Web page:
Harry Bosch and Renee Ballard team up to solve a cold case in Dark Sacred Night, the latest from Michael Connelly. Harry is trying to solve the murder of a young woman who was killed in 2009. Her mother, Elizabeth, is staying with Harry (much to his daughter’s chagrin), after he helped her get sober. Ballard runs into Bosch in the station and gets sucked into the case Bosch is trying to solve. Bosch is also working a murder for the San Fernando Police Department that has far-reaching consequences.
The book is told from alternating points of view – Bosch and Ballard. The story comes to a surprising conclusion and the killer is not who I thought it would be. I have to say that, unlike so many other mystery/thriller authors I read, Michael Connelly has not put out a bad book. This book is not bad. In fact, I thought it was fantastic. It was tense and tightly wound. The plot moved quickly and even though the book is over 400 pages, it moves quickly and isn’t weighted down with any superfluous information.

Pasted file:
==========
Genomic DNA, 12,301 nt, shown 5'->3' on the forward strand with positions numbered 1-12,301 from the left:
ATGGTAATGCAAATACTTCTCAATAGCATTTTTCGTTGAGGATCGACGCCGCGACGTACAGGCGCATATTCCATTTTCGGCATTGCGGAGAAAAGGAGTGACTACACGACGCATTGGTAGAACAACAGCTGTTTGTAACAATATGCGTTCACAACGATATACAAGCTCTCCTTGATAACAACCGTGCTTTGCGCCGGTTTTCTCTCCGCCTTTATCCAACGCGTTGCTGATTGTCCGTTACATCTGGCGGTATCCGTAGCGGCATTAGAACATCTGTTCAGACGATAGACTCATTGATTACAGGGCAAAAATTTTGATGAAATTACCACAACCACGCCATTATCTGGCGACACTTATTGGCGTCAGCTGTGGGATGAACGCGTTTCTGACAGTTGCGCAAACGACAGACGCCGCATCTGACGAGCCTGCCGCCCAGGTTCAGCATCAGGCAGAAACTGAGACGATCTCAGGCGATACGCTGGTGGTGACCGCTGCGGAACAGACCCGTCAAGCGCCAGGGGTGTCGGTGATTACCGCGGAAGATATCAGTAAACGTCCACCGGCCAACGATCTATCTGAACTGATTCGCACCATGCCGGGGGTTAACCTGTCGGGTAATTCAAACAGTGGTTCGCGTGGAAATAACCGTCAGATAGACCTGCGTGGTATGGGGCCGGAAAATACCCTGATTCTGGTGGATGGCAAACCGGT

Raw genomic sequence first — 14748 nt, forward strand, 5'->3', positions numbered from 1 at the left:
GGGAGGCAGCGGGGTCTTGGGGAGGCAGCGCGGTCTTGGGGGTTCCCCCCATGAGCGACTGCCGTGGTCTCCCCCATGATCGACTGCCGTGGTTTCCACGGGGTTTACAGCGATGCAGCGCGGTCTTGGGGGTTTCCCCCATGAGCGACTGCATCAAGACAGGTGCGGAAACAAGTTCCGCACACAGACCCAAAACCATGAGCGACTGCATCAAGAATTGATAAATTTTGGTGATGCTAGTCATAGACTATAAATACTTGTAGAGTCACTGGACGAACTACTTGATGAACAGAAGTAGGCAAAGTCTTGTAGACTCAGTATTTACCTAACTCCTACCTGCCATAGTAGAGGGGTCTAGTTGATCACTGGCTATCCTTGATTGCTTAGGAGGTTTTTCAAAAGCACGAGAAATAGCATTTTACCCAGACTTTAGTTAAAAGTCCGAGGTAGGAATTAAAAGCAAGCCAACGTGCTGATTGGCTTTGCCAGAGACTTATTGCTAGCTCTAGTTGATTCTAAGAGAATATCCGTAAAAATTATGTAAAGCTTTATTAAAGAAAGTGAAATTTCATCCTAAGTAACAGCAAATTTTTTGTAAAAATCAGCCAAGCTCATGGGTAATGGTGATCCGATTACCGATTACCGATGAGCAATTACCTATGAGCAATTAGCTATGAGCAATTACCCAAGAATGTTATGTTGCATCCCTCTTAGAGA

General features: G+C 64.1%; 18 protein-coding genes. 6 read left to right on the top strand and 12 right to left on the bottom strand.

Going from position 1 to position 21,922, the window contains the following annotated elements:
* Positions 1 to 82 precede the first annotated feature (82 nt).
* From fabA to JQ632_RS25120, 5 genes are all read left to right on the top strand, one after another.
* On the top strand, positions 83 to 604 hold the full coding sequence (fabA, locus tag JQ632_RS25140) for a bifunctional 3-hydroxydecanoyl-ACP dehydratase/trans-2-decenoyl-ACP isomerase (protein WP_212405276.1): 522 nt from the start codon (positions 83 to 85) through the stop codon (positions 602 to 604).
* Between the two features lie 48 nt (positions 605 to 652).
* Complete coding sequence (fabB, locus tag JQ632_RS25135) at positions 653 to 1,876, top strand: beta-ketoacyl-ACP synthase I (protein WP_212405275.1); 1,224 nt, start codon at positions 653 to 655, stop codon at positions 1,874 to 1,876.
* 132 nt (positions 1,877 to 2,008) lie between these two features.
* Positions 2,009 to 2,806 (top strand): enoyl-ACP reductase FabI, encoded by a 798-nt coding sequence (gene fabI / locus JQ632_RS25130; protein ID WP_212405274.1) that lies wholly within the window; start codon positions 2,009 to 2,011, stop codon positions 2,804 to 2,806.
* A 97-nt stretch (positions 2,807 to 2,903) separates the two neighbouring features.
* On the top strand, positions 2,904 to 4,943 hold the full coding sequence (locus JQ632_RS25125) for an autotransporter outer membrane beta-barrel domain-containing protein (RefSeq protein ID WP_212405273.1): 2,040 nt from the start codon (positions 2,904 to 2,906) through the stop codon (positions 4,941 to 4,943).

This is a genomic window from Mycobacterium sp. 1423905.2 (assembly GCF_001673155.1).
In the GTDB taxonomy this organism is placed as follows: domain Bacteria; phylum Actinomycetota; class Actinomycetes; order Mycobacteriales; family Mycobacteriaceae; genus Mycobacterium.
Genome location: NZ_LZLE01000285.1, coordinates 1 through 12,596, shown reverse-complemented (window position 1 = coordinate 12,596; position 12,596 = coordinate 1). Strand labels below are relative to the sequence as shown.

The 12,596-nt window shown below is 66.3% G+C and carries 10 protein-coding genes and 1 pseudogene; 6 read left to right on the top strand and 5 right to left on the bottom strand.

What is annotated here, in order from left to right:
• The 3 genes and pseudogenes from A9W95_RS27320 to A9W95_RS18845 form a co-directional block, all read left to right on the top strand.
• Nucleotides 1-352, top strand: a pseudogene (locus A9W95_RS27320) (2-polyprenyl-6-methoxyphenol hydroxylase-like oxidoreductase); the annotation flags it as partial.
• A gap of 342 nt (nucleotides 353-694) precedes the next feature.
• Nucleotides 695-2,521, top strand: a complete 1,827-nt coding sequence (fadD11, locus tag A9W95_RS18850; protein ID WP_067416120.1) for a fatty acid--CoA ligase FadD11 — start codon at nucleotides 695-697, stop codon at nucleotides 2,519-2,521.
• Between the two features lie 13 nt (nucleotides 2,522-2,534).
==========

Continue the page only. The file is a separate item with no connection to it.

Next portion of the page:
I think one of the things I like most about Michael Connelly’s book is not only his attention to police procedural or legal details, but that, like Raymond Chandler, he makes Los Angeles a character. The city comes alive under Connelly’s hand. It provides as much important information and development as any other character would.
Dark Sacred Night does not disappoint. When I first heard that Ballard and Bosch were going to work together, I thought it was a marketing ploy. But this relationship worked. I liked their interactions and interplay.
Whether this is your 31st Michael Connelly book or your first, Dark Sacred Night will not disappoint. I highly recommend it.